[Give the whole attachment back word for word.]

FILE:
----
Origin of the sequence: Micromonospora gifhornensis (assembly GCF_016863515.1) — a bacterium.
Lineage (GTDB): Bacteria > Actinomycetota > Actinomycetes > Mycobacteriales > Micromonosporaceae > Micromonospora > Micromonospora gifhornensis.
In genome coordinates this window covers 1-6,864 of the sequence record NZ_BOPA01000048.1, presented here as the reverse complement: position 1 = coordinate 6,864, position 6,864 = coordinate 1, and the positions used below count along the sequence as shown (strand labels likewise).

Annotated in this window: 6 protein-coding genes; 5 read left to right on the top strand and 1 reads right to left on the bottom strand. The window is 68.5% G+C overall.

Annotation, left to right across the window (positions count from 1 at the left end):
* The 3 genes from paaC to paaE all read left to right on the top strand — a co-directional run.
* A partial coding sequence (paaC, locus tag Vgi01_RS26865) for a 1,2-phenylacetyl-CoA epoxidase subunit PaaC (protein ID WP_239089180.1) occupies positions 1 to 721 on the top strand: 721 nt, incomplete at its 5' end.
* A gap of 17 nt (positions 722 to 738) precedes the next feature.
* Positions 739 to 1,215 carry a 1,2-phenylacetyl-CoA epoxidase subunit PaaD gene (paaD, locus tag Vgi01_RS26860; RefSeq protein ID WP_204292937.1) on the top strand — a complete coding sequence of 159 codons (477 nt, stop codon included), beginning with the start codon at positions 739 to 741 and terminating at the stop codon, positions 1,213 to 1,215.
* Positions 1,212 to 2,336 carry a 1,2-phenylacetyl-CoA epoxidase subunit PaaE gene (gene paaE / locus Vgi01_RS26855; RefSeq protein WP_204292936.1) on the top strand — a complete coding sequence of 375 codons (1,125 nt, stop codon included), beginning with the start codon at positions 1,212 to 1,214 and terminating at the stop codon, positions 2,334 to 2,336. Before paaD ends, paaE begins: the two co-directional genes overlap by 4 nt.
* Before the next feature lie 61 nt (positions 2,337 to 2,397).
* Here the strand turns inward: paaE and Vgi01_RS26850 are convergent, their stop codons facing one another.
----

Origin of the sequence: Micromonospora gifhornensis (assembly GCF_016863515.1) — a bacterium.
Lineage (GTDB): Bacteria > Actinomycetota > Actinomycetes > Mycobacteriales > Micromonosporaceae > Micromonospora > Micromonospora gifhornensis.
In genome coordinates this window covers 1-6,864 of the sequence record NZ_BOPA01000048.1, presented here as the reverse complement: position 1 = coordinate 6,864, position 6,864 = coordinate 1, and the positions used below count along the sequence as shown (strand labels likewise).

Annotated in this window: 6 protein-coding genes; 5 read left to right on the top strand and 1 reads right to left on the bottom strand. The window is 68.5% G+C overall.

Annotation, left to right across the window (positions count from 1 at the left end):
* The 3 genes from paaC to paaE all read left to right on the top strand — a co-directional run.
* A partial coding sequence (paaC, locus tag Vgi01_RS26865) for a 1,2-phenylacetyl-CoA epoxidase subunit PaaC (protein ID WP_239089180.1) occupies positions 1 to 721 on the top strand: 721 nt, incomplete at its 5' end.
* A gap of 17 nt (positions 722 to 738) precedes the next feature.
* Positions 739 to 1,215 carry a 1,2-phenylacetyl-CoA epoxidase subunit PaaD gene (paaD, locus tag Vgi01_RS26860; RefSeq protein ID WP_204292937.1) on the top strand — a complete coding sequence of 159 codons (477 nt, stop codon included), beginning with the start codon at positions 739 to 741 and terminating at the stop codon, positions 1,213 to 1,215.
* Positions 1,212 to 2,336 carry a 1,2-phenylacetyl-CoA epoxidase subunit PaaE gene (gene paaE / locus Vgi01_RS26855; RefSeq protein WP_204292936.1) on the top strand — a complete coding sequence of 375 codons (1,125 nt, stop codon included), beginning with the start codon at positions 1,212 to 1,214 and terminating at the stop codon, positions 2,334 to 2,336. Before paaD ends, paaE begins: the two co-directional genes overlap by 4 nt.
* Before the next feature lie 61 nt (positions 2,337 to 2,397).
* Here the strand turns inward: paaE and Vgi01_RS26850 are convergent, their stop codons facing one another.